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A B C D E F G H I J K L M N O P Q

Test Identifier Information

 
Registration CodeSPCR
Method

Leptospira DNA detection. Nucleic acid extraction, PCR amplification and detection.

External Price$143.79(Exclusive of GST)
  

Specimen Collection

 
Specimen Collection Protocols

Specimen requirements for Leptospira PCR©

 

Acute septicaemic phase (within 5 days of onset of symptoms)

 

  • Whole blood (5 mL EDTA, purple top tube)
  • CSF (minimum 0.5 mL) (If meningitis is suspected)
  • Urine 20 mL (preferably EMU)
  • Tissue (please consult Virology) 

Leptospira can only be detected from blood, CSF and tissue up to 7 days after initial clinical onset. For diagnosis beyond this period a urine sample is required.

 

Immune phase (> 7 days after beginning of symptoms)

 

  • Urine 20 mL(preferably EMU)
  • Aqueous humor (please consult Virology) 

Due to the intermittent excretion of Leptospira from urine a negative result does not exclude the diagnosis of Leptospirosis. A repeat urine sample should be submitted if there is high clinical suspicion and the initial urine PCR test is negative.

Patient SpecimenSee specimen collection protocol
Sample Delivery to Lab4C or on melting ice
Aliquot Transport to CHLPlace specimen in PCR bag.
  

CHLabs Laboratory

 
DepartmentMicrobiology-Virology
Contact Details** Unknown email address **
Contact Phone Number03-3640416 / ext. 80416
Test AvailabilityBatched Mon - Fri, 0900 - urgent testing by arrangement
Turnaround Time7 - 75 hrs
Interpretation

Application and Interpretation

 

PCR is important for early diagnosis during the acute phase of illness before an antibody response is mounted. This assay detects all pathogenic Leptospira spp.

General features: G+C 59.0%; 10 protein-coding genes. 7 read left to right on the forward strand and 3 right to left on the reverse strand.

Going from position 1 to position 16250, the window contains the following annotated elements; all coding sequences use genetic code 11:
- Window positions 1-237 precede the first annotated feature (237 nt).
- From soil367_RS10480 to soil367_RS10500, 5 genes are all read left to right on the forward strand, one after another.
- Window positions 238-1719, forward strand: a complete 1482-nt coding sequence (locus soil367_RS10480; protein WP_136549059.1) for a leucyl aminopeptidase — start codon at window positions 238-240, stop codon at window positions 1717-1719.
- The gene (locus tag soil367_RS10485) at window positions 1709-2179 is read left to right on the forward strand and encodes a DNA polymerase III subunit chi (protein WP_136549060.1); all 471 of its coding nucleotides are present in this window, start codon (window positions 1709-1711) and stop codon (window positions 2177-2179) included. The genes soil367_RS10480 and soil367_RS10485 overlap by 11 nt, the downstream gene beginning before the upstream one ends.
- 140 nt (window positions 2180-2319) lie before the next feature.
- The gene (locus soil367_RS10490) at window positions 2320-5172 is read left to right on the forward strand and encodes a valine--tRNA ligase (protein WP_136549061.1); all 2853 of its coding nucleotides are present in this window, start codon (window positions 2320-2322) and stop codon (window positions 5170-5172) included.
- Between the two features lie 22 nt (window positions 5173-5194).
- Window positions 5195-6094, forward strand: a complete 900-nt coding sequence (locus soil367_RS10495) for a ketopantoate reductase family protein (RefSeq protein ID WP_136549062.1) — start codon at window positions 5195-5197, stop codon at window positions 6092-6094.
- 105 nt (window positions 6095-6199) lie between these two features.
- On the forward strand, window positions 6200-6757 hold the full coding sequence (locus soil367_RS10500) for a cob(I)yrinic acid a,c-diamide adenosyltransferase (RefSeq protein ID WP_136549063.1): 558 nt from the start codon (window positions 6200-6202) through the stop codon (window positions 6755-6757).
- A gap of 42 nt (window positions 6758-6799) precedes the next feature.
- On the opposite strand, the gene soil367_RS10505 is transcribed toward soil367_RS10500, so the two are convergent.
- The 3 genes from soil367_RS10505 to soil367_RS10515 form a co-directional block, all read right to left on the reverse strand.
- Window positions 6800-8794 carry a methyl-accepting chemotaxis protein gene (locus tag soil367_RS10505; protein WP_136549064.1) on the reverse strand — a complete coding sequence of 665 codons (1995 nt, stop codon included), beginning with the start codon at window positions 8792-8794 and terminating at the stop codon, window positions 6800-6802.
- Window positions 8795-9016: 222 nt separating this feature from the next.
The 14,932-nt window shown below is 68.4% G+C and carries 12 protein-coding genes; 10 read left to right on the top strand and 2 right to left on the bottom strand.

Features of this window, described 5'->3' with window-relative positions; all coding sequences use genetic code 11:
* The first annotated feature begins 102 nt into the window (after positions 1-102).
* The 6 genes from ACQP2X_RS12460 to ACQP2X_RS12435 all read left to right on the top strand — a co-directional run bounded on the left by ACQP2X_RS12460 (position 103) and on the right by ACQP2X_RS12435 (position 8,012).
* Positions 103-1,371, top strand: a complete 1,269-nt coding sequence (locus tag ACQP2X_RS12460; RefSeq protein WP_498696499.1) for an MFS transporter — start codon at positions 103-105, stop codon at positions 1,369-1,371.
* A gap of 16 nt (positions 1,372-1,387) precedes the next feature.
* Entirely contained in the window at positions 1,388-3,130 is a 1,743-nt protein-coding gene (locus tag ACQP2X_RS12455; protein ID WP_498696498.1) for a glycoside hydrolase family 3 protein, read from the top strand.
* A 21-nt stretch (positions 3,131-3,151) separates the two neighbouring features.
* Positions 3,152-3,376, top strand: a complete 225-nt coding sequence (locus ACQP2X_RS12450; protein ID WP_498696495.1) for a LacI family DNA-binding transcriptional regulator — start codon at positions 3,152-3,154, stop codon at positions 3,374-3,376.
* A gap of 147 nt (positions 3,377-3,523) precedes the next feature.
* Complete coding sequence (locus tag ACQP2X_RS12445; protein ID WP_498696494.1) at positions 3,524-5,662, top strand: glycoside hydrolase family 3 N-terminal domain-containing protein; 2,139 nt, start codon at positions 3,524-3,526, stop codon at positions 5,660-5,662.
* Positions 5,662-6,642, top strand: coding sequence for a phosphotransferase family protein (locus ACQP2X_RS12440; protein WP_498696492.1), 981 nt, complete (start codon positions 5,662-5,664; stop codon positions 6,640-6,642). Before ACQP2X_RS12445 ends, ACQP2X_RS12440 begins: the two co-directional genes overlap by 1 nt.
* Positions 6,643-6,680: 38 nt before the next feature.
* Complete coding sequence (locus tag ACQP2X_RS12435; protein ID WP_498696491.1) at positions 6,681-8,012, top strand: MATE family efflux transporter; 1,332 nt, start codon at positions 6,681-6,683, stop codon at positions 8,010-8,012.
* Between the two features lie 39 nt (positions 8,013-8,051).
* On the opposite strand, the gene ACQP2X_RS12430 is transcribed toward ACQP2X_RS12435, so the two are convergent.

Serological testing for Leptospira is useful during the convalescent phase of the disease and for serovar identification. A clotted blood sample (10 mL red top tube) should be submitted for IgM testing (antibody appears 7-10 days after onset of symptoms) and should be followed up with a convalescent sample for microscopic particle agglutination testing.

 

Interpretation

A positive test supports diagnosis.

 

CSF, Blood and Tissue

Leptospira can only be detected from blood, CSF and tissue up to 7 days after initial clinical onset. For diagnosis beyond this period a urine sample is required.

 

Urine

Due to the intermittent excretion of Leptospira from urine a negative result does not exclude the diagnosis of Leptospirosis. A repeat urine sample should be submitted if there is high clinical suspicion and the initial urine PCR test is negative.

Additional Information

Background

Leptospira is a spiral shaped bacteria that causes mild to severe disease in humans. It causes Leptospirosis, which is NZs most commonly occupationally acquired infectious disease and one of the most common zoonosis. Leptospirosis is spread by contact with animal urine or animal by-products. Leptospires penetrate intact human mucous membranes to enter the blood stream. It has an incubation period of 2 - 7 days, followed by a septicaemic phase of 3 - 7 days. The second “immune phase” lasts 4 - 30 days or longer. Severe illness caused by Leptospira is known as Weil’s disease, which may be associated with jaundice, acute renal failure, haemorrhage, conjunctival injection, aseptic meningitis, myocarditis and respiratory distress syndrome.

 

Leptospirosis is a notifiable infectious disease and should be reported to the Medical Officer of Health.

Delphic Number Test Number2047

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